Nothing can grow without water and so our entire food production, and thereby our very existence, depends on farmers having access to the water they need for their crops. In the next three decades, agriculture must undergo a major transformation so that we can produced 50-70 per cent more food, without using more water.
Agriculture may be biggest water-related challenge of all. Already today, 70 per cent of all freshwater withdrawals go to farming but that share needs to be significantly reduced. If we are to feed the 10 billion people estimated to live on our planet by 2050, agriculture must shift to much more water efficient crops and practices. At the same time, we must address other threats such as increasingly degraded soils and the water pollution from farms.
In many parts of the world, farming is becoming increasingly difficult, as global warming makes rainfall patterns more unreliable. A UN report describes droughts as “the next pandemic” and research points to the risk of drought being permanent for 25 per cent of Earth by 2050. Climate change is not the only culprit, the situation is aggravated by poor water management and farming practices that lead to degraded soils.
The quest for the best possible agricultural water management is of particular importance to the world’s small-hold farmers. Globally, they are the backbone of the food production, and their ability to water their crops is critical for food security, health, job creation, poverty reduction, and building of sustainable communities.
Increasing the productivity of small farms requires investments in the right kind of water management. A healthy and successful relationship between agriculture and water is not a question of finding a universal solution, it is about understanding local conditions and using this knowledge to design the best possible solutions. There are many innovative solutions, such as small-scale irrigation, rainfed agriculture, soil and water conservation, and various combinations of relevant methods. Many of these practices are already in use on a local level but they often attract little attention and almost no finance.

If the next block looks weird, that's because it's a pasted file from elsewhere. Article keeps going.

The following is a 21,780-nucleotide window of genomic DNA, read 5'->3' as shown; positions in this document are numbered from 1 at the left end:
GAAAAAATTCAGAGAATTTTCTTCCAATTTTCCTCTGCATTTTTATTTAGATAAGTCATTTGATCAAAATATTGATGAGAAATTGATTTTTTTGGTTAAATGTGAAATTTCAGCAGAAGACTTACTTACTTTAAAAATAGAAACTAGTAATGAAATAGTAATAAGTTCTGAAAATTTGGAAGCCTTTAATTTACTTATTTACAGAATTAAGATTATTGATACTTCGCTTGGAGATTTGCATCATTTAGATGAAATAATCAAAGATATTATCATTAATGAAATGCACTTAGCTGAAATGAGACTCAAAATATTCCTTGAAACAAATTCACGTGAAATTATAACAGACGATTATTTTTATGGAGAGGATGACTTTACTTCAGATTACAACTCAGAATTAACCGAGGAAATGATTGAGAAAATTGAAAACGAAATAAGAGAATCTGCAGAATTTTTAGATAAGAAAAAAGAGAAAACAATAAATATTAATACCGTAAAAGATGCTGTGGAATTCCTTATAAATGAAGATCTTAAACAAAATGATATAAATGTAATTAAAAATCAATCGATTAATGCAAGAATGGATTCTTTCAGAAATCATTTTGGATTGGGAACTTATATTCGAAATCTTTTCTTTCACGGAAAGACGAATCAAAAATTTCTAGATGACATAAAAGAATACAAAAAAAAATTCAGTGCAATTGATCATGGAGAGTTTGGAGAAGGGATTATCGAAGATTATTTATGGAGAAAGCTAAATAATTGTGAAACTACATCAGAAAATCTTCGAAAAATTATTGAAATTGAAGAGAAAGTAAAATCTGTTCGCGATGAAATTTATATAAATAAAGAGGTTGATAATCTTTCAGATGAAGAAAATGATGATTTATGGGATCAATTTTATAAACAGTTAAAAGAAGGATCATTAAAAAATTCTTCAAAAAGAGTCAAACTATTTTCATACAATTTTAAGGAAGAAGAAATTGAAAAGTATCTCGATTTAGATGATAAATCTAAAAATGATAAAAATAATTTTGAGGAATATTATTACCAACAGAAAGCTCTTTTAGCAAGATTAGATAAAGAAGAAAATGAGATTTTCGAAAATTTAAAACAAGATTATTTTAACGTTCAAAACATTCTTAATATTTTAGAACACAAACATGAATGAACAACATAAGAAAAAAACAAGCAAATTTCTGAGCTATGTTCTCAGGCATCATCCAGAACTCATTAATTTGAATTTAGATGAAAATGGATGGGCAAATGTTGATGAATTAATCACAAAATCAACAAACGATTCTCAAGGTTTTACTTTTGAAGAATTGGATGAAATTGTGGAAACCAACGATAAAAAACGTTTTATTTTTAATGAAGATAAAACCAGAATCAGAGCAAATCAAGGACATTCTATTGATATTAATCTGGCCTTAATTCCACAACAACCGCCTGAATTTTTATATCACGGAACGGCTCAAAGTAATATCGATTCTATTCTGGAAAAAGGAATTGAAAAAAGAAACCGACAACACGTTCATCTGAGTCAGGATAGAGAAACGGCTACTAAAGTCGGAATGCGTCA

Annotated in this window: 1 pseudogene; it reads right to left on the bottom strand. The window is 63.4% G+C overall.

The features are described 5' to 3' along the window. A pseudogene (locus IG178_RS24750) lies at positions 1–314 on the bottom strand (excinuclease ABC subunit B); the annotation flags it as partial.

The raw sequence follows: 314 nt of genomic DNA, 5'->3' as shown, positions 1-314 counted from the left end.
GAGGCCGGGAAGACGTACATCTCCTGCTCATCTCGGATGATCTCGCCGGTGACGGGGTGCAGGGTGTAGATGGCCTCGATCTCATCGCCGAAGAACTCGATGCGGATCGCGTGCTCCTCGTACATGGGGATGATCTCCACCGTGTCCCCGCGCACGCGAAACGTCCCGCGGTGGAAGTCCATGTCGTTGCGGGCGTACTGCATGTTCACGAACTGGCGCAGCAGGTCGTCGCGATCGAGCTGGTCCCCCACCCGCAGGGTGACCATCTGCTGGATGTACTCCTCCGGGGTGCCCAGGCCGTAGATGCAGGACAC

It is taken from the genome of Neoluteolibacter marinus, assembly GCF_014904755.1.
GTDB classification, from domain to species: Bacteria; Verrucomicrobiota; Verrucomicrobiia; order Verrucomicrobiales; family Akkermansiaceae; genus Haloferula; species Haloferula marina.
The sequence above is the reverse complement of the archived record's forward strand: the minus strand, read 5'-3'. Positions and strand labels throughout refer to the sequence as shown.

“Plants depend on green water and ignoring this will have devastating consequences for food security.”
A crucial aspect of successful agriculture and water management is to understand what crops farmers can and should grow. A recurring advice is increased diversification, something which will often benefit the crops, the soil, and the biodiversity – and how they relate to each other. The challenge is to simultaneously improve water management, improve yields and give more people access to clean water and safe sanitation.
One important breakthrough in the understanding of how smallholder farmers can become more resilient is linked to SIWI’s Senior Scientific Advisor, the globally renowned water expert Malin Falkenmark, who coined the term green water. Green water is, simply put, the moisture trapped in the soil.
Falkenmark suggests that proper management of this resource is a vital response to the need for sustainable farming, most notably in Africa, and that it would have a great positive impact on food security on the continent. Improved food production will, in turn, reduce the need for food import which will create jobs and help stimulate local and national economies. Parallel to that, farming based on good rainwater management is a sustainable and resilient form of agriculture. On a continent increasingly faced with the effects of climate change, this is paramount.
There is also a reversed linkage between agriculture and water, a far more problematic one, and one which needs urgent attention. Globally, agricultural practices are responsible for a large proportion of the pollutants that slowly make their way to the sea, through the watercourses and groundwater that billions of people rely on. This aspect is of outmost importance and an integral part of several SIWI initiatives and projects, one of which is the extensive work related to the so-called source-to-sea concept, highlighting the connection between what happens on land, along watercourses and in the sea.